A judge Tuesday ordered Nassau Community College's adjunct faculty back to work after the school's lawyer sought a court injunction on the second day of a strike that already led to some class cancellations.
The order temporarily restrains members of the Adjunct Faculty Association from participating in the strike and the union's leaders from encouraging a walkout. It was issued late Tuesday afternoon by State Supreme Court Justice Margaret C. Reilly.
Charles Loiacono, president of the union, which represents more than 3,000 part-time instructors and professors, said he and his members plan to defy the court order even if it means being held in contempt of court and getting arrested.
"The strike will go on," Loiacono said Tuesday night of the job action, the union's first since 1982.
A strike is illegal for public employees under the Taylor Law. The penalty for striking adjuncts means a fine of two days' pay for every day they strike.
The strike, which began Monday after NCC's board of trustees did not approve a proposed contract, left some classrooms unstaffed and drew mixed reactions from students.
"I'm paying for my classes out-of-pocket," said Robert Haywood, 20, a sophomore from Uniondale who also works in the electronics department at Walmart. "I need my teachers to be here so I can get my education."
The union is asking for an eight-year contract that they say would raise members' pay by 4.9 percent yearly. They have been working without a contract since 2010.
Adjuncts are paid between $1,090 and $1,750 per credit hour. The average adjunct teaches six credit hours per semester.
Students said the uncertainty about the strike will take a toll on them. Many, like Haywood, were concerned about scheduling conflicts with jobs that they hold in addition to attending class.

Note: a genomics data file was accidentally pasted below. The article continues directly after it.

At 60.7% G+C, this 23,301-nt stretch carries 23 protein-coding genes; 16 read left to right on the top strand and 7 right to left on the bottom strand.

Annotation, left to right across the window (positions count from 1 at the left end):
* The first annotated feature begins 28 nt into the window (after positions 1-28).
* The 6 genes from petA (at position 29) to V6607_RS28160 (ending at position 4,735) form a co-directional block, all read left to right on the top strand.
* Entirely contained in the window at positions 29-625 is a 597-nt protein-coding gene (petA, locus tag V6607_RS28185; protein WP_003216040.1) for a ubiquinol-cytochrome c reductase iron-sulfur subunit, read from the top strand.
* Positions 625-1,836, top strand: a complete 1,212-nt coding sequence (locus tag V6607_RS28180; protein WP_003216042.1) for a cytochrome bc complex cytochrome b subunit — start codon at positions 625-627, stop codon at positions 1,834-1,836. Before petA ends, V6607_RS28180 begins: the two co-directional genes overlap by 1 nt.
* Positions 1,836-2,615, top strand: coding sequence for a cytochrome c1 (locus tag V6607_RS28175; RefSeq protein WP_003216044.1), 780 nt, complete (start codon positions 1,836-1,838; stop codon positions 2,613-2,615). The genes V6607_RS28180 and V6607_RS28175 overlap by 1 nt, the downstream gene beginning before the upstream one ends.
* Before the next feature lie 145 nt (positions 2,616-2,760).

By Tuesday morning, more than two dozen adjuncts were on the picket line and some students said they had gotten conflicting messages: emails from professors canceling class and a letter from Kenneth Saunders, the college's acting president, telling them to report to class as usual.
Members of the NCC administration were taking attendance in classrooms and keeping track of how many adjuncts were observing the strike. Officials said they could not provide a number or a percentage of unstaffed classes by early evening.
Some students, including sophomore Chris Mahn, were worried about whether their financial aid packages could be affected. The administration did not respond to questions about any effect on financial aid or tuition refunds. Tuesday was the last day to drop or add a fall-semester class.
Mahn, 22, of Hicksville, who is seeking an associate degree in hospitality business, said his class titled "Social and Cultural Aspects of Food" was canceled.
"I feel bad for the adjuncts but I feel worse for us," he said. "They aren't thinking about us. They are thinking about themselves."
About 55 percent of NCC courses are taught by adjuncts. About one-third of the AFA bargaining unit is comprised of full-time faculty who teach extra courses.
Saunders informed students of the strike through a letter posted on NCC's website. Students were instructed to attend class and told that college officials would be taking attendance.
"Remember, the college is open. Please continue to report to your classes as usual," Saunders wrote.
Saunders didn't return a phone call Tuesday seeking comment.